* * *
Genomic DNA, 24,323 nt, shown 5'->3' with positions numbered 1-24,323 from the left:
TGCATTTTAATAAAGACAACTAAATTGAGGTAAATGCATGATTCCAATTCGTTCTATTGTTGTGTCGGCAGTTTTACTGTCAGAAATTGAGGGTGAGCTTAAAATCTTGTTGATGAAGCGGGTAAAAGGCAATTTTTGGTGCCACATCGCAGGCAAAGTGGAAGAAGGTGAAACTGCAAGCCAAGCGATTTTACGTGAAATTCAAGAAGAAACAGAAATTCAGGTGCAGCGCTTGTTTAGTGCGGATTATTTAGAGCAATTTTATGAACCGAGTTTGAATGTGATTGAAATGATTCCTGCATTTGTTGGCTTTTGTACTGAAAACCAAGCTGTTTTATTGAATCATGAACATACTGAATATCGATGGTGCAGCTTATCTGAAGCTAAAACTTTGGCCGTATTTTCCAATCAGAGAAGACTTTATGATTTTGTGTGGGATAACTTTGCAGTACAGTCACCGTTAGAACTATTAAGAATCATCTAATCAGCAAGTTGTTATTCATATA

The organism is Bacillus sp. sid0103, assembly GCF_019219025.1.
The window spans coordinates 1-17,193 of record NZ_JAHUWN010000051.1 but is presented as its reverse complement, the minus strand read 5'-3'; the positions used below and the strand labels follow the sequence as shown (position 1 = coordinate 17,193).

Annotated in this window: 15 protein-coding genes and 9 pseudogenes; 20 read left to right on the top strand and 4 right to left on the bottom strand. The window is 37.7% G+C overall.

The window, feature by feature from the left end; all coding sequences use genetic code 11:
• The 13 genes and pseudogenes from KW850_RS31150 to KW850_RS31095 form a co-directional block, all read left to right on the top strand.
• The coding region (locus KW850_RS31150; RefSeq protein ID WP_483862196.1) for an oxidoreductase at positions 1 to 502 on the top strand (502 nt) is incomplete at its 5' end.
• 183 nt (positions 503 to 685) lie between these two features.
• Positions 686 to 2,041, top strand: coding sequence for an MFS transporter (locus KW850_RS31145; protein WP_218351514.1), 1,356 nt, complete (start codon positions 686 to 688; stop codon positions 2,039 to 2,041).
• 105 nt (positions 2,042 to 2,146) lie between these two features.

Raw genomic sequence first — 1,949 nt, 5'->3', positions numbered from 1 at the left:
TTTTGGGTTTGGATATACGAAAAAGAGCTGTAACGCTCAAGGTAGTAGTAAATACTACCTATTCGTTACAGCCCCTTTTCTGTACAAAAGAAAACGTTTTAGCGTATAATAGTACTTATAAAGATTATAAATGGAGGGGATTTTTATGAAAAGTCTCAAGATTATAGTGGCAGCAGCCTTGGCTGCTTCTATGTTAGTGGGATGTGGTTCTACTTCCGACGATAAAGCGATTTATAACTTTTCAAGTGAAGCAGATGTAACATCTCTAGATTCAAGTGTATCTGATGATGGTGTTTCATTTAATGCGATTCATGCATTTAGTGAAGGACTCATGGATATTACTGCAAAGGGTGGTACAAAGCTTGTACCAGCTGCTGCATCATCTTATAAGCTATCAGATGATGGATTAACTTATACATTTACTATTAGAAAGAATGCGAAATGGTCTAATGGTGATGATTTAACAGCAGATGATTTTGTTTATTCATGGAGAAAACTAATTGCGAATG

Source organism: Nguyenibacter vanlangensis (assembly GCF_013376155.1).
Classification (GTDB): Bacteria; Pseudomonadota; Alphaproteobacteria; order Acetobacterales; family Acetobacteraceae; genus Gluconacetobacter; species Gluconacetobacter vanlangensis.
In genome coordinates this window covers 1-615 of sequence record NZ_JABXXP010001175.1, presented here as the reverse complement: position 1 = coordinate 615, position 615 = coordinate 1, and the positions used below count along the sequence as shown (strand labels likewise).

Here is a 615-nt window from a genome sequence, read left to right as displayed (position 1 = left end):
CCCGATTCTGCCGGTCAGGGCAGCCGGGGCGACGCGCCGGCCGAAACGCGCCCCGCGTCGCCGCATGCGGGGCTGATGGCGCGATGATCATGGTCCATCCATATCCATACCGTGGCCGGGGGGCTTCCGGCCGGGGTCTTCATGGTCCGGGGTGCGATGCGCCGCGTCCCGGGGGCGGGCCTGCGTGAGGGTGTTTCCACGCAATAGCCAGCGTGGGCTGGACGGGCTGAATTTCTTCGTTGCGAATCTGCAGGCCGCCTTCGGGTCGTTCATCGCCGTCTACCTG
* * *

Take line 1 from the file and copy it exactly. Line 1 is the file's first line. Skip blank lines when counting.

Genomic DNA, 24,323 nt, shown 5'->3' with positions numbered 1-24,323 from the left: